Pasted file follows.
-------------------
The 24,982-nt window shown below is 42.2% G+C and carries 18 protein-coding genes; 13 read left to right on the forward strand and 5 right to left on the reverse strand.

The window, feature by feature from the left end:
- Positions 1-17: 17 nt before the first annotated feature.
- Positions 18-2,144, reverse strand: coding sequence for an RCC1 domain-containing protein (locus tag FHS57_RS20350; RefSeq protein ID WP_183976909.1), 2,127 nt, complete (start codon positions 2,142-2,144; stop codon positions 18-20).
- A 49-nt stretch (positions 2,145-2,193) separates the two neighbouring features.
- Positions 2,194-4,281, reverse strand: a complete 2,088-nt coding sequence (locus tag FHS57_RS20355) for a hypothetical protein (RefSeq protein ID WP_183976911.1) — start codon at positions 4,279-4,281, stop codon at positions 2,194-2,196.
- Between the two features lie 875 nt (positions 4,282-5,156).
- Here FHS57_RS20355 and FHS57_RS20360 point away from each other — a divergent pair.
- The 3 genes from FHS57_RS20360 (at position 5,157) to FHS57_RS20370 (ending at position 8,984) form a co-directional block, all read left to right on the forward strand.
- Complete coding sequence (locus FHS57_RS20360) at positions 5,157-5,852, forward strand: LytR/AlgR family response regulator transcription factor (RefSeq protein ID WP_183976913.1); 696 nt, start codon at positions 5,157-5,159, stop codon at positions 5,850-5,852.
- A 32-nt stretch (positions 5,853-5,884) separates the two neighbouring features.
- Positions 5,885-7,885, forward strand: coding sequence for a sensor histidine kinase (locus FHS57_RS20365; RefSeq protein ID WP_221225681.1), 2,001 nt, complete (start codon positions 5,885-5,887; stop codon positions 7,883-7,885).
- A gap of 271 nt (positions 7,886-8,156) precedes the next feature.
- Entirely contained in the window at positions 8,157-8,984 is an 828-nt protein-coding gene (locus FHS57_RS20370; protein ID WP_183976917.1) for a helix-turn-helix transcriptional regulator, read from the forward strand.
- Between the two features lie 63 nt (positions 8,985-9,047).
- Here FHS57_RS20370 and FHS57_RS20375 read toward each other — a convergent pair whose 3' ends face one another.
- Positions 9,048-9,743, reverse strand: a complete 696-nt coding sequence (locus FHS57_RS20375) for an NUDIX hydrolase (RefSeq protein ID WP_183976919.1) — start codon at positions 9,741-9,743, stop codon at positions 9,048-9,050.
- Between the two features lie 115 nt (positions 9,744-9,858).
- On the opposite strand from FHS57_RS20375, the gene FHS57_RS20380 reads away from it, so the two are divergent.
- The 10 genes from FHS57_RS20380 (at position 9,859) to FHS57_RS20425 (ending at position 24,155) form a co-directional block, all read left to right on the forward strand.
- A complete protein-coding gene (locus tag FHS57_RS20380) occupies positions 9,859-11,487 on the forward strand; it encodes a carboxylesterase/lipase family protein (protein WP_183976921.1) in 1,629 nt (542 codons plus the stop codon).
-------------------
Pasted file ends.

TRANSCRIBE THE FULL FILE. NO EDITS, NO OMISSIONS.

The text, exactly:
The 24,982-nt window shown below is 42.2% G+C and carries 18 protein-coding genes; 13 read left to right on the forward strand and 5 right to left on the reverse strand.

The window, feature by feature from the left end:
- Positions 1-17: 17 nt before the first annotated feature.
- Positions 18-2,144, reverse strand: coding sequence for an RCC1 domain-containing protein (locus tag FHS57_RS20350; RefSeq protein ID WP_183976909.1), 2,127 nt, complete (start codon positions 2,142-2,144; stop codon positions 18-20).
- A 49-nt stretch (positions 2,145-2,193) separates the two neighbouring features.
- Positions 2,194-4,281, reverse strand: a complete 2,088-nt coding sequence (locus tag FHS57_RS20355) for a hypothetical protein (RefSeq protein ID WP_183976911.1) — start codon at positions 4,279-4,281, stop codon at positions 2,194-2,196.
- Between the two features lie 875 nt (positions 4,282-5,156).
- Here FHS57_RS20355 and FHS57_RS20360 point away from each other — a divergent pair.
- The 3 genes from FHS57_RS20360 (at position 5,157) to FHS57_RS20370 (ending at position 8,984) form a co-directional block, all read left to right on the forward strand.
- Complete coding sequence (locus FHS57_RS20360) at positions 5,157-5,852, forward strand: LytR/AlgR family response regulator transcription factor (RefSeq protein ID WP_183976913.1); 696 nt, start codon at positions 5,157-5,159, stop codon at positions 5,850-5,852.
- A 32-nt stretch (positions 5,853-5,884) separates the two neighbouring features.
- Positions 5,885-7,885, forward strand: coding sequence for a sensor histidine kinase (locus FHS57_RS20365; RefSeq protein ID WP_221225681.1), 2,001 nt, complete (start codon positions 5,885-5,887; stop codon positions 7,883-7,885).
- A gap of 271 nt (positions 7,886-8,156) precedes the next feature.
- Entirely contained in the window at positions 8,157-8,984 is an 828-nt protein-coding gene (locus FHS57_RS20370; protein ID WP_183976917.1) for a helix-turn-helix transcriptional regulator, read from the forward strand.
- Between the two features lie 63 nt (positions 8,985-9,047).
- Here FHS57_RS20370 and FHS57_RS20375 read toward each other — a convergent pair whose 3' ends face one another.
- Positions 9,048-9,743, reverse strand: a complete 696-nt coding sequence (locus FHS57_RS20375) for an NUDIX hydrolase (RefSeq protein ID WP_183976919.1) — start codon at positions 9,741-9,743, stop codon at positions 9,048-9,050.
- Between the two features lie 115 nt (positions 9,744-9,858).
- On the opposite strand from FHS57_RS20375, the gene FHS57_RS20380 reads away from it, so the two are divergent.
- The 10 genes from FHS57_RS20380 (at position 9,859) to FHS57_RS20425 (ending at position 24,155) form a co-directional block, all read left to right on the forward strand.
- A complete protein-coding gene (locus tag FHS57_RS20380) occupies positions 9,859-11,487 on the forward strand; it encodes a carboxylesterase/lipase family protein (protein WP_183976921.1) in 1,629 nt (542 codons plus the stop codon).